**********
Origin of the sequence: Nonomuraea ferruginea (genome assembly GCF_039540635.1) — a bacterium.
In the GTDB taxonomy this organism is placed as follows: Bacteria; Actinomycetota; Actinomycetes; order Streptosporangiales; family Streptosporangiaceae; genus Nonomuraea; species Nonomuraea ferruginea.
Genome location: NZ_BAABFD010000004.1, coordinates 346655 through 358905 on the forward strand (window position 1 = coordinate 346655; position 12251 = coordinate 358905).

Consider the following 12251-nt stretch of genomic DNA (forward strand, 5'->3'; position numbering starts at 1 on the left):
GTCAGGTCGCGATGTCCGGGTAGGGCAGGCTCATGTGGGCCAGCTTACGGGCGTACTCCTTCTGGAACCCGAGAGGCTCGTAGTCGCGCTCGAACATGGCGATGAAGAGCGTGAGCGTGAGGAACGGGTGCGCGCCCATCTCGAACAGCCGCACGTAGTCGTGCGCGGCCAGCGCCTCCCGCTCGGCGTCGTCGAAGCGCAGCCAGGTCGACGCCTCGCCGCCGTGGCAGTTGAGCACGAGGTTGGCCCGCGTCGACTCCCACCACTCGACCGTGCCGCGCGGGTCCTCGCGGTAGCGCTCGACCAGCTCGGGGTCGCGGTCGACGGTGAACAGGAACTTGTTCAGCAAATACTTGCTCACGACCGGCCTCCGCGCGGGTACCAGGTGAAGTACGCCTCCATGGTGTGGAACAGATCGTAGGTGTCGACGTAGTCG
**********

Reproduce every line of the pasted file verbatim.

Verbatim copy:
Origin of the sequence: Nonomuraea ferruginea (genome assembly GCF_039540635.1) — a bacterium.
In the GTDB taxonomy this organism is placed as follows: Bacteria; Actinomycetota; Actinomycetes; order Streptosporangiales; family Streptosporangiaceae; genus Nonomuraea; species Nonomuraea ferruginea.
Genome location: NZ_BAABFD010000004.1, coordinates 346655 through 358905 on the forward strand (window position 1 = coordinate 346655; position 12251 = coordinate 358905).

Consider the following 12251-nt stretch of genomic DNA (forward strand, 5'->3'; position numbering starts at 1 on the left):
GTCAGGTCGCGATGTCCGGGTAGGGCAGGCTCATGTGGGCCAGCTTACGGGCGTACTCCTTCTGGAACCCGAGAGGCTCGTAGTCGCGCTCGAACATGGCGATGAAGAGCGTGAGCGTGAGGAACGGGTGCGCGCCCATCTCGAACAGCCGCACGTAGTCGTGCGCGGCCAGCGCCTCCCGCTCGGCGTCGTCGAAGCGCAGCCAGGTCGACGCCTCGCCGCCGTGGCAGTTGAGCACGAGGTTGGCCCGCGTCGACTCCCACCACTCGACCGTGCCGCGCGGGTCCTCGCGGTAGCGCTCGACCAGCTCGGGGTCGCGGTCGACGGTGAACAGGAACTTGTTCAGCAAATACTTGCTCACGACCGGCCTCCGCGCGGGTACCAGGTGAAGTACGCCTCCATGGTGTGGAACAGATCGTAGGTGTCGACGTAGTCG